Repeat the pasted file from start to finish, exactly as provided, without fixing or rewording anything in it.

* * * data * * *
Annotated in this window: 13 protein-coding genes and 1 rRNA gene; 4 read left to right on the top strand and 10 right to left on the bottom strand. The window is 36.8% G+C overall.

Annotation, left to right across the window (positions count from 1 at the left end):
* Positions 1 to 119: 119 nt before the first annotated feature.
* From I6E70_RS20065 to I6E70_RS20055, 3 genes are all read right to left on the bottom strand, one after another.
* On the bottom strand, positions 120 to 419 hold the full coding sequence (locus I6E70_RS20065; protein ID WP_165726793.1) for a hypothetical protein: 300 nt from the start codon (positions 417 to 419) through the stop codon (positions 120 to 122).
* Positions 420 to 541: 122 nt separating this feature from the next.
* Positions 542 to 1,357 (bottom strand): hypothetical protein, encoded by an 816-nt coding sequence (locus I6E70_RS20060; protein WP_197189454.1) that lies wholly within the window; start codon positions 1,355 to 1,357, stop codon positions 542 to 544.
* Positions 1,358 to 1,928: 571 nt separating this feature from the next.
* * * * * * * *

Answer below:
Annotated in this window: 13 protein-coding genes and 1 rRNA gene; 4 read left to right on the top strand and 10 right to left on the bottom strand. The window is 36.8% G+C overall.

Annotation, left to right across the window (positions count from 1 at the left end):
* Positions 1 to 119: 119 nt before the first annotated feature.
* From I6E70_RS20065 to I6E70_RS20055, 3 genes are all read right to left on the bottom strand, one after another.
* On the bottom strand, positions 120 to 419 hold the full coding sequence (locus I6E70_RS20065; protein ID WP_165726793.1) for a hypothetical protein: 300 nt from the start codon (positions 417 to 419) through the stop codon (positions 120 to 122).
* Positions 420 to 541: 122 nt separating this feature from the next.
* Positions 542 to 1,357 (bottom strand): hypothetical protein, encoded by an 816-nt coding sequence (locus I6E70_RS20060; protein WP_197189454.1) that lies wholly within the window; start codon positions 1,355 to 1,357, stop codon positions 542 to 544.
* Positions 1,358 to 1,928: 571 nt separating this feature from the next.